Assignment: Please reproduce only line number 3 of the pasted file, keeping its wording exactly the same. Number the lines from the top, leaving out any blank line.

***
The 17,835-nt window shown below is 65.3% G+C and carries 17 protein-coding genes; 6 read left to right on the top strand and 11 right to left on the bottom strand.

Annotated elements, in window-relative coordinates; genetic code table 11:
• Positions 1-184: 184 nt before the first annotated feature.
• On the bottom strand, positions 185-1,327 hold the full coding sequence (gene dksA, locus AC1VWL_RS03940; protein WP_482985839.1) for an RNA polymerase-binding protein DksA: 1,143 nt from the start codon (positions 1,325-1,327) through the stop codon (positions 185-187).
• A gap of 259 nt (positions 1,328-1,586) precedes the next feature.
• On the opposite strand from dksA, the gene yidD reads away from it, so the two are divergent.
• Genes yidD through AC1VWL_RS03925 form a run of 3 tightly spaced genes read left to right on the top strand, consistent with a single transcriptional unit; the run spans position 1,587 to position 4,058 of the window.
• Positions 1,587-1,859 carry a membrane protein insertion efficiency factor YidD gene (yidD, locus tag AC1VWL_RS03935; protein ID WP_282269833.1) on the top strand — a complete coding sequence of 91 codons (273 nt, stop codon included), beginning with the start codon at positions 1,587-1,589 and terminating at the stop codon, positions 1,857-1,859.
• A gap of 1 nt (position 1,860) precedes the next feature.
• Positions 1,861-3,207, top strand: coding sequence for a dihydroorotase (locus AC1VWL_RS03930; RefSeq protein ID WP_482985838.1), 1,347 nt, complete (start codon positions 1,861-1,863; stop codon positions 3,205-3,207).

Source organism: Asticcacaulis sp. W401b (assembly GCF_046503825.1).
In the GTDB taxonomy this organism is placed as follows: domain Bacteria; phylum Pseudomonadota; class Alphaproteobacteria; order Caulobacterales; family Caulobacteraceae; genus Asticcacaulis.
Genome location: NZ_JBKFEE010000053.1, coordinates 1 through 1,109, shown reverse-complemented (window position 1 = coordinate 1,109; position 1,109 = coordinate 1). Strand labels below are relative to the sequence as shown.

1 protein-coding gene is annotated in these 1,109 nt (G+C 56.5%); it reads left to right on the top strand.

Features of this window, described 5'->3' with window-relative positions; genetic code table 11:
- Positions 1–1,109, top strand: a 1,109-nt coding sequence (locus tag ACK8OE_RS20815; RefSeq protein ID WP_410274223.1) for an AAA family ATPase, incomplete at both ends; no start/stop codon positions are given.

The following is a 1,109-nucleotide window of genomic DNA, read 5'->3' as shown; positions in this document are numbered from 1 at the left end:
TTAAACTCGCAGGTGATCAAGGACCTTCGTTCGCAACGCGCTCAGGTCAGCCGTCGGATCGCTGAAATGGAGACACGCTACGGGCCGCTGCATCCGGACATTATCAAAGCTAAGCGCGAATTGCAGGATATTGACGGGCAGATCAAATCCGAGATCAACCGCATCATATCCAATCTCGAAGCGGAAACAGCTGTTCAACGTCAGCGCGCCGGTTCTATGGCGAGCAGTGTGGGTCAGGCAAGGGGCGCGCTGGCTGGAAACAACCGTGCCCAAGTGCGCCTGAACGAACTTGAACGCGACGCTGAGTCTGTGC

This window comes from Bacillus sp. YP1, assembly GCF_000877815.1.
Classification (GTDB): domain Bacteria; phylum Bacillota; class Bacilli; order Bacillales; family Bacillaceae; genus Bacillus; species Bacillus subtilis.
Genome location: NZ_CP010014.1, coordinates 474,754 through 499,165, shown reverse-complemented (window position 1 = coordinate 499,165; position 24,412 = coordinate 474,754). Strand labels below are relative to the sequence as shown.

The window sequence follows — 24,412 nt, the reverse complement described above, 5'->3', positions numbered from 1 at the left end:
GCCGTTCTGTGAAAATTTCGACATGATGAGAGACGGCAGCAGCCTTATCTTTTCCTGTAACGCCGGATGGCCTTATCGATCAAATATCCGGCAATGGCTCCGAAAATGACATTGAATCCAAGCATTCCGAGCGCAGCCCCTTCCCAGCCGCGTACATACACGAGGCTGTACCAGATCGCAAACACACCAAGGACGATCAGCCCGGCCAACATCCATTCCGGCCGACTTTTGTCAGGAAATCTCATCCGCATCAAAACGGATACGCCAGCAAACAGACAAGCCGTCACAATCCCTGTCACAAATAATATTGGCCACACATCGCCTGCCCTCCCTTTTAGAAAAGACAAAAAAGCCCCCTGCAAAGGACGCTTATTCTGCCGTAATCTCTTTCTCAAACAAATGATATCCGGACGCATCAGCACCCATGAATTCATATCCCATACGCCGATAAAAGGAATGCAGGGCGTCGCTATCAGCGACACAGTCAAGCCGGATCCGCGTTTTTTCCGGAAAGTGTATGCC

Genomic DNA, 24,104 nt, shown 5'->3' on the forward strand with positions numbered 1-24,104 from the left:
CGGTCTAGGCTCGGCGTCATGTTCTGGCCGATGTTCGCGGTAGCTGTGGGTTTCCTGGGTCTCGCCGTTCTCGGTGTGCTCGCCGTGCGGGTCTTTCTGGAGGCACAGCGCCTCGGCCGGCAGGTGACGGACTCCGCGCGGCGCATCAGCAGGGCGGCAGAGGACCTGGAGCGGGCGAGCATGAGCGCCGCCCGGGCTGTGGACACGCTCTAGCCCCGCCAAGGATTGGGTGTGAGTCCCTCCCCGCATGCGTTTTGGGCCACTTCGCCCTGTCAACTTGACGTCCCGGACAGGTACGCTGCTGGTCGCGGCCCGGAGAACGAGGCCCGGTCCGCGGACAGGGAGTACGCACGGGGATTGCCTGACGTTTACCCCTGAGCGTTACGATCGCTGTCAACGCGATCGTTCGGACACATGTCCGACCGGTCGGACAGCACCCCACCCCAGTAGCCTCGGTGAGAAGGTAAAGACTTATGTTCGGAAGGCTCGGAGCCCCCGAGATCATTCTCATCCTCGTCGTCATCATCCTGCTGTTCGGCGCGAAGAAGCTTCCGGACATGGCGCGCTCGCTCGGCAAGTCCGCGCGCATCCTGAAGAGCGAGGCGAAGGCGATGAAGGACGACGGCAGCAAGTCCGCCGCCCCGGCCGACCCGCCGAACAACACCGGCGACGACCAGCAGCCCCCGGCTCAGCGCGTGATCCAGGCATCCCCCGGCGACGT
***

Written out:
• Positions 1-184: 184 nt before the first annotated feature.